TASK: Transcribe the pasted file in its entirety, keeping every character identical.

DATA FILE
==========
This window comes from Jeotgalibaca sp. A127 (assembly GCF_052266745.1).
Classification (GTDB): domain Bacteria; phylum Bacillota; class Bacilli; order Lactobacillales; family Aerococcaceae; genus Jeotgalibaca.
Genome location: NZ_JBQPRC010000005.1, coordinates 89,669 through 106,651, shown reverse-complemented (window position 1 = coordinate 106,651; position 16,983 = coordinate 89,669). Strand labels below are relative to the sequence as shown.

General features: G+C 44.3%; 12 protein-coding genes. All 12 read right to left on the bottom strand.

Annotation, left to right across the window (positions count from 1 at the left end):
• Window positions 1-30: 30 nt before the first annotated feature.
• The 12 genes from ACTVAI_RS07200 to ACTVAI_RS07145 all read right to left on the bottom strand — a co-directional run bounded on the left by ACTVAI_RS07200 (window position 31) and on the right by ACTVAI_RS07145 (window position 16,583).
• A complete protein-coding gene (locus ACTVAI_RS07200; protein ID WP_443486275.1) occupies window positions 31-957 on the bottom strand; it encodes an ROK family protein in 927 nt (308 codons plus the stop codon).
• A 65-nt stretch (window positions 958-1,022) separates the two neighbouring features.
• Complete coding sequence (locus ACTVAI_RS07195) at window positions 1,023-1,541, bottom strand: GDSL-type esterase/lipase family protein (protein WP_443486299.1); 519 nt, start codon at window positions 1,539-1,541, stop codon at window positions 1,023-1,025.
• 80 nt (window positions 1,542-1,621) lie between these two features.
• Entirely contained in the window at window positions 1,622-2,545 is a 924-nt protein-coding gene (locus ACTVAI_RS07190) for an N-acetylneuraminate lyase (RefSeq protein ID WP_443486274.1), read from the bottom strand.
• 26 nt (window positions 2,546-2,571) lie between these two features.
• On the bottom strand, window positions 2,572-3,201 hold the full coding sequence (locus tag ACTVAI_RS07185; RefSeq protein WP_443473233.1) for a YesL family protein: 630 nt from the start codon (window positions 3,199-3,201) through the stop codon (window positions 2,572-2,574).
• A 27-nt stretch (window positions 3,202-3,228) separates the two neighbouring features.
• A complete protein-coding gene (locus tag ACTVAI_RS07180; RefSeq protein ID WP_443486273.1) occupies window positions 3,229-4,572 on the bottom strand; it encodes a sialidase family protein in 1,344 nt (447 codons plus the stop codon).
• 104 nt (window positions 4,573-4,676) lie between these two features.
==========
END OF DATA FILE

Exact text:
This window comes from Jeotgalibaca sp. A127 (assembly GCF_052266745.1).
Classification (GTDB): domain Bacteria; phylum Bacillota; class Bacilli; order Lactobacillales; family Aerococcaceae; genus Jeotgalibaca.
Genome location: NZ_JBQPRC010000005.1, coordinates 89,669 through 106,651, shown reverse-complemented (window position 1 = coordinate 106,651; position 16,983 = coordinate 89,669). Strand labels below are relative to the sequence as shown.

General features: G+C 44.3%; 12 protein-coding genes. All 12 read right to left on the bottom strand.

Annotation, left to right across the window (positions count from 1 at the left end):
• Window positions 1-30: 30 nt before the first annotated feature.
• The 12 genes from ACTVAI_RS07200 to ACTVAI_RS07145 all read right to left on the bottom strand — a co-directional run bounded on the left by ACTVAI_RS07200 (window position 31) and on the right by ACTVAI_RS07145 (window position 16,583).
• A complete protein-coding gene (locus ACTVAI_RS07200; protein ID WP_443486275.1) occupies window positions 31-957 on the bottom strand; it encodes an ROK family protein in 927 nt (308 codons plus the stop codon).
• A 65-nt stretch (window positions 958-1,022) separates the two neighbouring features.
• Complete coding sequence (locus ACTVAI_RS07195) at window positions 1,023-1,541, bottom strand: GDSL-type esterase/lipase family protein (protein WP_443486299.1); 519 nt, start codon at window positions 1,539-1,541, stop codon at window positions 1,023-1,025.
• 80 nt (window positions 1,542-1,621) lie between these two features.
• Entirely contained in the window at window positions 1,622-2,545 is a 924-nt protein-coding gene (locus ACTVAI_RS07190) for an N-acetylneuraminate lyase (RefSeq protein ID WP_443486274.1), read from the bottom strand.
• 26 nt (window positions 2,546-2,571) lie between these two features.
• On the bottom strand, window positions 2,572-3,201 hold the full coding sequence (locus tag ACTVAI_RS07185; RefSeq protein WP_443473233.1) for a YesL family protein: 630 nt from the start codon (window positions 3,199-3,201) through the stop codon (window positions 2,572-2,574).
• A 27-nt stretch (window positions 3,202-3,228) separates the two neighbouring features.
• A complete protein-coding gene (locus tag ACTVAI_RS07180; RefSeq protein ID WP_443486273.1) occupies window positions 3,229-4,572 on the bottom strand; it encodes a sialidase family protein in 1,344 nt (447 codons plus the stop codon).
• 104 nt (window positions 4,573-4,676) lie between these two features.